The Cat and Cask

The Cat and Cask

A latter-day publican keeps it local in Toshima-ku


Originally published on on July 2009

 Photos by Sarah Noorbakhsh

Photos by Sarah Noorbakhsh

Tokyo offers a tremendous variety of “English-style” pubs, but it’s still a remarkable comfort to drop into the Cat & Cask for a pint of good ale. The place is simple and cozy, with a genial lack of self-consciously “British” décor and signage.

The Cat & Cask is the creation of Wayne Bickell, who arrived from the UK in the summer of 1980. Apart from a few years’ break in Britain during the mid-’80s, he taught English conversation continuously until opening the pub earlier this year. The bar occupies the living room of the recently finished home built for him and his wife Yuko in the classic British style.

Bickell got the idea to open his own place several years ago from a Japanese co-worker who had worked at a brewpub in Hawaii. “He was keen on good beer and tired of typically tasteless mass-produced beers,” Bickell says. “Soon after, I decided to take a brewing course in Chicago, during which I realized I needed a career change. Since I loved good beer, I decided to open a place of my own.”

Yuko was more interested in opening a tearoom, but English-style tea is Wayne’s least favorite beverage, so the couple went ahead and started the pub. Yuko is in charge of a small menu of food items, mostly salads and cheeses.


Wayne Bickell

One of the first requirements was creating an authentic atmosphere. “We spent a lot of time with the architect trying to get it to look like a genuine English pub, rather than the obviously fake-looking British and Irish pubs around town,” Bickell says. The goal was to make it like a “local” that you’d find in any English town: a place where people can come in after a hard day at work, sit down, and relax with a good pint of beer and a casual chat. There is no TV or dartboard, and only background music. “I want people to be able to hear themselves speak.” Bickell says.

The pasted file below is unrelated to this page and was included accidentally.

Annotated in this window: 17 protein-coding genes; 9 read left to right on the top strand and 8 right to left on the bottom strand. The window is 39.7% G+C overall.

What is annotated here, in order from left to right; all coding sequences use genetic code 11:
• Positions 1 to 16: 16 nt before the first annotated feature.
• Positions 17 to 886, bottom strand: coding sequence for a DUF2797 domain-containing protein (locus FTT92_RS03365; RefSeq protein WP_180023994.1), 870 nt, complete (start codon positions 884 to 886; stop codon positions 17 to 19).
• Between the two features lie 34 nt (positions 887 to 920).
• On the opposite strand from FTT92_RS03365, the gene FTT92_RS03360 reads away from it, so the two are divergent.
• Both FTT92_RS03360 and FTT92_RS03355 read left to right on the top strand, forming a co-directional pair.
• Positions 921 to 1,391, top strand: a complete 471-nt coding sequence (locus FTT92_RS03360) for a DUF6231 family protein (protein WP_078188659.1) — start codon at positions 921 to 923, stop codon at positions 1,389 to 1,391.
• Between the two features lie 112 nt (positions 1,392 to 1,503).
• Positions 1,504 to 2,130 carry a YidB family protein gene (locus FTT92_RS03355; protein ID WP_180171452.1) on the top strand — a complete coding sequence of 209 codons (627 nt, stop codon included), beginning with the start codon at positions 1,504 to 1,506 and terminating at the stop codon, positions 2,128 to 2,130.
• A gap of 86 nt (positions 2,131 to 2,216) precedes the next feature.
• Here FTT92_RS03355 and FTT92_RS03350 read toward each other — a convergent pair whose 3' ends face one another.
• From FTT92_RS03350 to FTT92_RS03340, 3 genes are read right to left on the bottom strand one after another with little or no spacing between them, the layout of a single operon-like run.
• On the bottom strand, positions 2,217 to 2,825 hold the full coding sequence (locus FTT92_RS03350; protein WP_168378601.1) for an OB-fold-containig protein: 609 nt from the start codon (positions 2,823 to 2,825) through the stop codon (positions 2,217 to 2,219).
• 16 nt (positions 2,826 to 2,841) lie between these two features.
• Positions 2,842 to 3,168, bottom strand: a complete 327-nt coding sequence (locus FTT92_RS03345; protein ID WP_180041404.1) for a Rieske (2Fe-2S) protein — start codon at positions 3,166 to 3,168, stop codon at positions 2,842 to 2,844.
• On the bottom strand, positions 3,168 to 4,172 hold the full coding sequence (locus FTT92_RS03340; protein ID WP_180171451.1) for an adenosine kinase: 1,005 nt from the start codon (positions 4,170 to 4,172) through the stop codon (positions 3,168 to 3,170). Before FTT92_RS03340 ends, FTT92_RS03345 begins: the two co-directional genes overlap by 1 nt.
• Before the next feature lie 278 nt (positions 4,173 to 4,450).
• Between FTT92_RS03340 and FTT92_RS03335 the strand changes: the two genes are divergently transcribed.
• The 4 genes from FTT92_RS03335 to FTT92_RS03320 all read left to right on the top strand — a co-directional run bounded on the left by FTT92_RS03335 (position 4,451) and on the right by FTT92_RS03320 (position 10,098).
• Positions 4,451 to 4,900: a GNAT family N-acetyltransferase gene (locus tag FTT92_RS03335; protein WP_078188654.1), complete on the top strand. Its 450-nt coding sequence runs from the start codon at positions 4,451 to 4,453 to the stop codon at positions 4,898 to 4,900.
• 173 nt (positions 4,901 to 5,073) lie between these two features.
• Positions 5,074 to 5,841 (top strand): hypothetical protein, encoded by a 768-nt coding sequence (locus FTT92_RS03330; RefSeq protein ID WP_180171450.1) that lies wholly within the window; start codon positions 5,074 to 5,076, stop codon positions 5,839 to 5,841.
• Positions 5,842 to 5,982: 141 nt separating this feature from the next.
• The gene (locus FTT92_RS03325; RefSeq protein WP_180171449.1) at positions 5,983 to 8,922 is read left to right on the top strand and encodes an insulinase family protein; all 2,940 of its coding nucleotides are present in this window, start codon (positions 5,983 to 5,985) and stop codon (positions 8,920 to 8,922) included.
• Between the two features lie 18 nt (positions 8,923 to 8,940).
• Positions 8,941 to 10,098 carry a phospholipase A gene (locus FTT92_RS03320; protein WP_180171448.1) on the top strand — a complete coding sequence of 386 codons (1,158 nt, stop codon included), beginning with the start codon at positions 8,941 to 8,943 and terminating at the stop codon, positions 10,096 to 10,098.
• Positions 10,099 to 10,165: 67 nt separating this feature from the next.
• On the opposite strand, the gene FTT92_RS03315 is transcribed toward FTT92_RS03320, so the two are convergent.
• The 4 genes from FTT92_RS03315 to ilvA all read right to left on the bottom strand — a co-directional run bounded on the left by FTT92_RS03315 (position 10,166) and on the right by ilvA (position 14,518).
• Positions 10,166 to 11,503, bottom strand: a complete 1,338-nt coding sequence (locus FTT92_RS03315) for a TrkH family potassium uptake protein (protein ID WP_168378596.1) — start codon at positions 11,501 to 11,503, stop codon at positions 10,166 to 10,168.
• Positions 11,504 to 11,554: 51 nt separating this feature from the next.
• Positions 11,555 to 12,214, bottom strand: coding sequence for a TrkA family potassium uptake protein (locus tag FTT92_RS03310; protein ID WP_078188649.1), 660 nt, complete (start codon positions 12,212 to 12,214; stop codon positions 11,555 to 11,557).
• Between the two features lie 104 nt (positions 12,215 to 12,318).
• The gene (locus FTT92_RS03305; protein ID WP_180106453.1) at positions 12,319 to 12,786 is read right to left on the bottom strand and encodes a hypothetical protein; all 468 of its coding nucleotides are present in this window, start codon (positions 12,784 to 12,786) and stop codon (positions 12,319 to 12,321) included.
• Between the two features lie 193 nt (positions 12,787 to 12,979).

After the first six months of business, the results are encouraging. “We have built up a group of local clientele, some of whom have never had craft beer before, but have come to appreciate the various flavors,” Bickell says. “Most of our customers have found us by accident or by word of mouth. We also have a Mixi community where we advertise the beers we currently have on tap. Our customers appreciate the smoke-free atmosphere and that there is finally somewhere to drink near their homes.”

Wayne tries to stock beers that are as near to British ales as possible, with Bass Pale Ale as the truly “British” beer. His one lager is Edel Pils, which he says is “probably the best beer from a major brewer in Japan.” The pub does a brisk business in craft beers, including pale ales, wheat ales and India pale ales, with golden ales for the summer months. At other times of the year, porters and stouts are often available on tap. At each keg change, a different variety of draft beer is unveiled.
Bickell also seeks suggestions from regular customers, and based on their preferences he’ll order something new; many of these have become quite popular. In the future, he’d like to increase the range of craft beers offered, but only to a reasonable number. “I’d rather have three or four fresh, well-kept beers than ten or more badly kept ones,” he says.

1-32-10 Kaname-cho, Toshima-ku. Open Thu-Tue 5-11:30pm, closed Wed & 3rd Sun. Tel: 03-3530-6180. Nearest stn: Kaname-cho (Yurakucho and Fukutoshin lines).